It’s National Volunteer Week!
All of us at DBSA express our sincere thanks for the efforts of our volunteers. During a year like no other, the efforts of our volunteers made it possible to quickly transition in-person services to a virtual environment while increasing support group offerings and expanding resources available on the DBSA website. Throughout the pandemic, we have heard from our community members about their needs and concerns, and also about the impact these services have made directly on their lives during this difficult time.
To each of our volunteers who have offered their time, expertise, donations, and a listening ear, we thank you.
Otsuka and Takeda help DBSA adapt to the challenges of the pandemic
The consequences of a global pandemic had an immediate and profound impact on the mental health of individuals with mood disorders, increasing feelings of isolation and removing access to certain key factors of an individual’s wellness or treatment plan. Additionally, countless people faced (and continue to face) a mental health crisis for the first time in their lives. According to CDC Household Pulse data, about 4 in 10 adults in the United States reported symptoms of anxiety or depression during the pandemic in 2020. This was up from one in ten adults who reported these symptoms from January to June 2019.
When COVID-19 put society as we knew it on pause, DBSA received immediate support from Otsuka Pharmaceutical and Takeda Pharmaceuticals America, allowing us to take steps to mitigate negative mental health outcomes for individuals living with a mood disorder.
Some important key steps DBSA took in 2020 include:
- Assisting our chapter and support group network transition to virtual meetings
- Building out a “COVID-19 Resources” page on the DBSA website
- Adapting the DBSA Wellness Wheel workbook to a COVID-19 specific workbook
- Producing nine new wellness podcasts including tips on coping with the effects of COVID-19
Other notable accomplishments:
- Implemented a two-month program to deliver one-on-one peer support services to our chapter leaders/volunteers during the pandemic
- Created and delivered two webinars on transitioning from in-person to virtual peer support services and adapting wellness tools to support whole health during a pandemic
- Sent a letter to Congress urging members to include funding for mental health services in their COVID-19 response pacakge
“The DBSA online support groups have meant the world to me during this time. I am a veteran with complex PTSD and Bipolar Disorder. The novel coronavirus and all the life changes that it has brought put my anxiety through the roof. Being able to talk through my symptoms, hear from others experiencing the same thing, get helpful suggestions, and tell others what has helped me truly has been a lifesaver. Outside of taking my medications, the weekly DBSA support groups are all I currently have to manage my mental illness. Since suspending the in-person support groups and moving online, several group members have expressed that the online meetings have helped them tremendously during this time.”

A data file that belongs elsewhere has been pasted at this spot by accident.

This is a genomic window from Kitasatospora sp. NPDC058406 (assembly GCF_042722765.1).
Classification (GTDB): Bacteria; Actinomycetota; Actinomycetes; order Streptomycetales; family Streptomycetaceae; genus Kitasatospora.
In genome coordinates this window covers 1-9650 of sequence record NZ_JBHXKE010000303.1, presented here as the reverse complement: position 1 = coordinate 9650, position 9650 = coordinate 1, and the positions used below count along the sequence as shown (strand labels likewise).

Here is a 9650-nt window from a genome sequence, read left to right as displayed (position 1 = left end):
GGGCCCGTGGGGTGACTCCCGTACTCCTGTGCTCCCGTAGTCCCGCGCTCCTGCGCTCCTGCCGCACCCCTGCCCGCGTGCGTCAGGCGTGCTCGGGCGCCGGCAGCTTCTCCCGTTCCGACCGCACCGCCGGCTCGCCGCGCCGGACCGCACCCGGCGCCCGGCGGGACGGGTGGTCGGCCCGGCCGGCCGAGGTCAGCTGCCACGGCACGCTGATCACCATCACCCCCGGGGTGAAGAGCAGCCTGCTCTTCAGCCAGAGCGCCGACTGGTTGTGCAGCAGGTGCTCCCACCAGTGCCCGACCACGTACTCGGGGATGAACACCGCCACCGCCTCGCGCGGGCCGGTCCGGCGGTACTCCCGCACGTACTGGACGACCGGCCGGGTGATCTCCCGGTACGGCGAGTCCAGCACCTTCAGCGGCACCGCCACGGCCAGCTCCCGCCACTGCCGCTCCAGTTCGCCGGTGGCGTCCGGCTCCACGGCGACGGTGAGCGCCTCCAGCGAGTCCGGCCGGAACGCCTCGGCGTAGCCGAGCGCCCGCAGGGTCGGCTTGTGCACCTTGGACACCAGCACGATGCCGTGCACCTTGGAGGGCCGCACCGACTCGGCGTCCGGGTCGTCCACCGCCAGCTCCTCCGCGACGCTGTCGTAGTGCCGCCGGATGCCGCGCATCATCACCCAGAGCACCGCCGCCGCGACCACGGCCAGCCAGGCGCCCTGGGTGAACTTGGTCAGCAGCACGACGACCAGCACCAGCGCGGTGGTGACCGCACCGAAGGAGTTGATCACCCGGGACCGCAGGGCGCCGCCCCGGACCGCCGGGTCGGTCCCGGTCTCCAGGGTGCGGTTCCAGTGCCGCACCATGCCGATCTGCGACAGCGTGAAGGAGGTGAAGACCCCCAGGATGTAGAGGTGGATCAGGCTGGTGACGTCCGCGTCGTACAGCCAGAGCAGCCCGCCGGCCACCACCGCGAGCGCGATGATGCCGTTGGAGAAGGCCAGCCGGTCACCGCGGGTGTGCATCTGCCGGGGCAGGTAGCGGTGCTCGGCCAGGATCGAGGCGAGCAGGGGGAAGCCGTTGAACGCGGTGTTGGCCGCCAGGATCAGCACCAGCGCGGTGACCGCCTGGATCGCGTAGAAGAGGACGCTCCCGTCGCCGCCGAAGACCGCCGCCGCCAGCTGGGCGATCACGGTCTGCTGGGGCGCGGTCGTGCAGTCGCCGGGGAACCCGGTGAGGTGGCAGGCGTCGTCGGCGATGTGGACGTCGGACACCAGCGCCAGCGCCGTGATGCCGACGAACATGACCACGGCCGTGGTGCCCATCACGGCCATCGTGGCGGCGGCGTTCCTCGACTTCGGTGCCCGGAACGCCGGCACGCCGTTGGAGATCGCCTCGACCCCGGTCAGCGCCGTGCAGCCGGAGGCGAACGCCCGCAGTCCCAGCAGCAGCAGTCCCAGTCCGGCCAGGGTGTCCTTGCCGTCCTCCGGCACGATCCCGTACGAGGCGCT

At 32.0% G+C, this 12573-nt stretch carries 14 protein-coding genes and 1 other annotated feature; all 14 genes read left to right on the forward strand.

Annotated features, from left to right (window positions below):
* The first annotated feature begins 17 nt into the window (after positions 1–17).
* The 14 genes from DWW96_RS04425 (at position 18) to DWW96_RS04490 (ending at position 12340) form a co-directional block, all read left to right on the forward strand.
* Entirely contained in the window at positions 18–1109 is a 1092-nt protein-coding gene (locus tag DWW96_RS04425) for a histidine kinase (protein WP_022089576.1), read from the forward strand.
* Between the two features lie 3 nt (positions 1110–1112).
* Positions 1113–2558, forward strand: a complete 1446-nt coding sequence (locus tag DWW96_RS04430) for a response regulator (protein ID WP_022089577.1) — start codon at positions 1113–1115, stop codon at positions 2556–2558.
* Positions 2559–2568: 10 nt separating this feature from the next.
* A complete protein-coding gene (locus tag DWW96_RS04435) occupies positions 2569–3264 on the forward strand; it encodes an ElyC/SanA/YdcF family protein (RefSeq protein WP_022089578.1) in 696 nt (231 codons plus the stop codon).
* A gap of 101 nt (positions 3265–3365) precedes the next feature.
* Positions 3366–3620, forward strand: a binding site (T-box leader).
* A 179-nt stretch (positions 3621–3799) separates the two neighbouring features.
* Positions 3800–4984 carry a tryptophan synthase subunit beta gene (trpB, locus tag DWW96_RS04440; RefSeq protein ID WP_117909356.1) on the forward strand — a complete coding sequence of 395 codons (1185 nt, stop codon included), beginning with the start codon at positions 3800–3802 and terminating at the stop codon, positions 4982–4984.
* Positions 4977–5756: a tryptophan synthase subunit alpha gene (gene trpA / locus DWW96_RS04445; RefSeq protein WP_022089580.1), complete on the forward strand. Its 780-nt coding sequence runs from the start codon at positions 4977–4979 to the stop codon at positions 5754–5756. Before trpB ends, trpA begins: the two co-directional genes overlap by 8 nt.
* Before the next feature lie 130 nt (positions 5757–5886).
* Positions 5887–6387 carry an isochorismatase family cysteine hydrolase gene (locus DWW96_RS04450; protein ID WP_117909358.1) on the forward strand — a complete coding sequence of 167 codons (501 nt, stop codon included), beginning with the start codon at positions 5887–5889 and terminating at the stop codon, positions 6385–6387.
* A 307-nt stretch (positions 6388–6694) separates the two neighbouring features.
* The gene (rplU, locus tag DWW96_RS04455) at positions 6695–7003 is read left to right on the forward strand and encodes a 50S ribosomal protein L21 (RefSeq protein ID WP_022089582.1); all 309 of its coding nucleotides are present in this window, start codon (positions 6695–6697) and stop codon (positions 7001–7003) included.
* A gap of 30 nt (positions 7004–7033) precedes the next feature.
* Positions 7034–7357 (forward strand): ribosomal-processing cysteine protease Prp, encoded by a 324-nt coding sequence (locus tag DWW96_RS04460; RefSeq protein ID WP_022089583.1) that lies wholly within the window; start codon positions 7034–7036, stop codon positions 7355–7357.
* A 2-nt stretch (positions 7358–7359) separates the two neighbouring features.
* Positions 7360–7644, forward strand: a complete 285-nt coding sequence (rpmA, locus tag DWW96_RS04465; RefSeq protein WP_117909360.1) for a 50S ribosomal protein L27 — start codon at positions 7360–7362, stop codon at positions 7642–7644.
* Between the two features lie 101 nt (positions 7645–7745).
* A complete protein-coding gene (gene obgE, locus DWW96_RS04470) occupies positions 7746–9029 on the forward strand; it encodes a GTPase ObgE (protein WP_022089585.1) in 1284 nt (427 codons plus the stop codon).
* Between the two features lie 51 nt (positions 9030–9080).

-DBSA online support group participant
Thank you, Otsuka and Takeda, for helping the DBSA community adapt to the challenges of COVID-19.
Supporting Youth Mental Health – I’m Living Proof: A Letter to My Younger Self
If you live with depression or bipolar, do you remember your first experiences with symptoms? How did you feel? Alone? Confused? Ashamed?
What about the challenges you overcame? Whether setting up your first therapy appointment, finding a support group, working through a hospital stay, or opening up to a loved one about what you were experiencing, every person faces and overcomes several challenges — big and small — along their wellness journey.
It can be scary and overwhelming to feel symptoms for the first time. But, when we reflect on the journey we have taken, we can also find the hope, courage, and strength to know that we are more than our symptoms and more than our diagnosis. We are living proof because we carry forward.
DBSA’s Young Adult Council produces a long-standing series called I’m Living Proof that is being refreshed this year to become a new blog and podcast series called I’m Living Proof: A Letter to My Younger Self. In this series, young adults will write letters to their younger selves to reflect on how far they have come on their journeys towards wellness.
The blog will feature letters from young adults, and the podcast series will feature their letters read aloud and intimate one-on-one interviews where we’ll ask questions including what led them to share their story, what their experience has been with depression or bipolar, and what living in wellness means for them. While the path to wellness isn’t always linear, these young adults will share their challenges and successes. Their stories will help us understand what young adults have experienced and hopefully inspire younger generations to seek help and know they are not alone—that they too, can be living proof.